Reworking the resource tree would be the most significant change as everything in the game is downstream from how the resources interact. We knew this change should not be minor, so we looked for a location in the solar system that could flip the water tree, which led us to Io, a moon without water but with sulfur oxide ice and a steady stream of hydrogen ions from the neighboring planet. Here, instead of splitting water into oxygen and fuel (hydrogen), the player would melt the ice for oxygen, collect hydrogen from Jupiter’s radiation, and combine them into water. Life support becomes much more challenging when the player can’t just extract water straight from the ground.

Io has a few other wrinkles that mix up the familiar formula from Mars. The day is much longer – 42 hours! – with an additional two-hour eclipse when Jupiter blocks the sun. From the Ceres DLC, we are borrowing diminishing resources (which drop high and medium tiles to low over time) and cave terrain (which gives mining access to all adjacent tiles). Because Io has no atmosphere, wind turbines are not buildable, so players must rely on geothermal plants, solar panels, and nuclear energy. Io also has liquid basalt lakes, on which players can build basalt platforms that produce iron, silicon, and uranium. (Further, scientists can use these resources as inputs for their buildings.) Finally, Io has an assortment of random event new to Offworld – radiation storms, sulfur frosts, landslides, and tremors. The Patent Lab on Io has some new options as well: Nuclear Engine (use uranium as fuel), Geothermal Borehole (all buildings adjacent to geothermal tiles produce power), and Synthetic Meat (farms are permanently boosted).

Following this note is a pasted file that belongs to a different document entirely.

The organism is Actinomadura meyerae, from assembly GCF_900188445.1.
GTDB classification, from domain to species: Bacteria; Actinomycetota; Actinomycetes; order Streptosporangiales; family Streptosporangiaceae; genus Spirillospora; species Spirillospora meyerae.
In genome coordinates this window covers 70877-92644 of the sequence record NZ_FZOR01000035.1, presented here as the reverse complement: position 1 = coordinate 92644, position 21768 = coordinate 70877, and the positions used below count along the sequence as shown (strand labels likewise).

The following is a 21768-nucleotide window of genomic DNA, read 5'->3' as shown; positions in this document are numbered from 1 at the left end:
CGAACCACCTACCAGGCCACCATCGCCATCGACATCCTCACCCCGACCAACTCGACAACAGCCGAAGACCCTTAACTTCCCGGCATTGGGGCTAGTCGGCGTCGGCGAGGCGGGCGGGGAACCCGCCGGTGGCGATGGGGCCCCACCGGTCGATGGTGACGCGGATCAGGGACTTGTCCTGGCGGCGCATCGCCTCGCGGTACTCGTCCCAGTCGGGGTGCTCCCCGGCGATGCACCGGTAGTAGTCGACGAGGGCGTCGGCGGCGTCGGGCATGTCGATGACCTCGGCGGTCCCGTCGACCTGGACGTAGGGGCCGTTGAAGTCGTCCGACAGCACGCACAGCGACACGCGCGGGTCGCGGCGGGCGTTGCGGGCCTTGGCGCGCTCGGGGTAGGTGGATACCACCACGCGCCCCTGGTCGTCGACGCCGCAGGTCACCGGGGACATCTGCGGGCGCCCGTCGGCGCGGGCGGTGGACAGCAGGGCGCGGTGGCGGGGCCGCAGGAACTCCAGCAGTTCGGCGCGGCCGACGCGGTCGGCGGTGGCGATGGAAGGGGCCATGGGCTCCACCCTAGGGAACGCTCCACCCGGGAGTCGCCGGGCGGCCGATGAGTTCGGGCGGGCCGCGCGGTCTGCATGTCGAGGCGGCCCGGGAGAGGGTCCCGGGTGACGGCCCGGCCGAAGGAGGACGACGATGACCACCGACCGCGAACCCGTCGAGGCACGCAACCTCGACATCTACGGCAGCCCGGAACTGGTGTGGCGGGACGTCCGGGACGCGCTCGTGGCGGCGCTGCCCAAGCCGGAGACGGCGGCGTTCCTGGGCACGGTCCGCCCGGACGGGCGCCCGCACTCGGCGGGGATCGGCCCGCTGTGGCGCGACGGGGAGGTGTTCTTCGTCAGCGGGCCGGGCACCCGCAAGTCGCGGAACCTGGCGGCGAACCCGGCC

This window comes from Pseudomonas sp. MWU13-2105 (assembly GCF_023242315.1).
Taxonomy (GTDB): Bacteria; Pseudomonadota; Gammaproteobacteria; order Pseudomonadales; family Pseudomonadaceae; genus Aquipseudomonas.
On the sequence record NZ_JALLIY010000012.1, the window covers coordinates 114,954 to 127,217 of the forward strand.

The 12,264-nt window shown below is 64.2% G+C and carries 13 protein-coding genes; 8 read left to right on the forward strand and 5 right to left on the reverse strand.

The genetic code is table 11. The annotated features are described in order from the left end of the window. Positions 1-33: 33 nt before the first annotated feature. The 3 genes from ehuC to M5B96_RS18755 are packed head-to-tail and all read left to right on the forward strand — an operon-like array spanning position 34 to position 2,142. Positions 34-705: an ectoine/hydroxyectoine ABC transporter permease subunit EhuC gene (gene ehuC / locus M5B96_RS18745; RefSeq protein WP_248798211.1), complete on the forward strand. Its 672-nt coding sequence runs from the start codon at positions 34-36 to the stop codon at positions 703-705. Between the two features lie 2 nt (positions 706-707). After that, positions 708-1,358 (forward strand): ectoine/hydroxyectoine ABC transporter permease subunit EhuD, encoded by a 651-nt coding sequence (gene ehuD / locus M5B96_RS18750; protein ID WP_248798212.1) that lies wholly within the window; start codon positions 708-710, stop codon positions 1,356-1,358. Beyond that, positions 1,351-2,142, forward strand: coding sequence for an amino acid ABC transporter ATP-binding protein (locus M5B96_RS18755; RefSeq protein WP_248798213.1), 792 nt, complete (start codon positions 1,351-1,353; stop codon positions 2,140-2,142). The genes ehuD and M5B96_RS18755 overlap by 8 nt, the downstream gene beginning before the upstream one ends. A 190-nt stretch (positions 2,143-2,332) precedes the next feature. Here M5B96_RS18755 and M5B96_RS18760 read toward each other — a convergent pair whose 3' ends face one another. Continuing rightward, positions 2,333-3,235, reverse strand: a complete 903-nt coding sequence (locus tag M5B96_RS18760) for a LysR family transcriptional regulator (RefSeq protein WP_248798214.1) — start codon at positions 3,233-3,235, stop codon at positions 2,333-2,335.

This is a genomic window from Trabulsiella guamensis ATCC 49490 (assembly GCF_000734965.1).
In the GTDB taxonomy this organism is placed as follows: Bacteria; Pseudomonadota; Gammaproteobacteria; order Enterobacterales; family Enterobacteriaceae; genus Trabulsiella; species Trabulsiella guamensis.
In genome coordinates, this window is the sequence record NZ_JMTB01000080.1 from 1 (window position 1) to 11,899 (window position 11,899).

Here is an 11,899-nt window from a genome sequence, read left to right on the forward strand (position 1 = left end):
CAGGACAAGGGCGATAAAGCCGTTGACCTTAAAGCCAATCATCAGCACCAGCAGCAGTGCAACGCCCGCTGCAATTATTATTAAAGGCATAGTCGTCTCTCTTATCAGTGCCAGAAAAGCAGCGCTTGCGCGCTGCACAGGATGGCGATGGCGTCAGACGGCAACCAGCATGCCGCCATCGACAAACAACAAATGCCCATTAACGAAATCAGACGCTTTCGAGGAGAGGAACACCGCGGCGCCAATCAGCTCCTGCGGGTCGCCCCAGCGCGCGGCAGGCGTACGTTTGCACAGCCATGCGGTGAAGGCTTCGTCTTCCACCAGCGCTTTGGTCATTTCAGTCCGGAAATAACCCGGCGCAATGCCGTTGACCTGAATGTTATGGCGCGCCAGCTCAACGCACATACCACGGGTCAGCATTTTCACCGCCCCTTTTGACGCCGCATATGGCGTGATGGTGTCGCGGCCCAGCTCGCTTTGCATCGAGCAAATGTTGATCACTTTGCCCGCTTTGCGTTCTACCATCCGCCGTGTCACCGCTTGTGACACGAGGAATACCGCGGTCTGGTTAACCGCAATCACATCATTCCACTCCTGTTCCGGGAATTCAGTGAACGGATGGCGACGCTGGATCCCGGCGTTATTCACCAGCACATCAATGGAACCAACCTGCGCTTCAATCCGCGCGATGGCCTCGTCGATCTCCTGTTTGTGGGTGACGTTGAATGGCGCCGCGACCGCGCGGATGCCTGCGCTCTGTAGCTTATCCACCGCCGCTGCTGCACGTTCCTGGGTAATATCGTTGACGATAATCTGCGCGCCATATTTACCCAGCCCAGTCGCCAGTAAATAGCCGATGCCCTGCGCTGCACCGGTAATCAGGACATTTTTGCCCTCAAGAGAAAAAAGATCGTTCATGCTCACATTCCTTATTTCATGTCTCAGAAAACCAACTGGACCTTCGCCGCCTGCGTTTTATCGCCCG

We also knew that we wanted to encourage new ways of approaching the game by adding two new HQs to the game. The Penrose Collective (colloquially known as the Nomads) are scrappy survivors, emphasizing flexibility and adaptation by allowing the player to actually return claims back to the colony to grab new locations. If aluminum crashes, return you aluminum tiles and get into something more profitable. The Nomads also are able to place two HQs on the map, which reduces their shipping costs and makes moving claims around easier. Finally, the Nomads use silicon instead of steel as their primary resource, making them a good choice for maps rich in the former resource.

The Diadem Trust (known as the Elites) are thematically the rich kids of Io, focusing on special versions of all the advanced buildings. Their Pleasure Dome produces double the revenue (but consumes chemicals); their Patent Lab can license patents from other players; their Optimization Center grants free claim for each fully upgraded resource; and their Hacker Array can create a shortage and a surplus simultaneously. Finally, they can build three Space Elevators instead of the typical two. (Oh, did we mention that Io has a Space Elevator instead of an Offworld Market?) Thus, the Elites are difficult to stop if they make it deep into the game (although that itself can be a challenge as they have few early bonuses).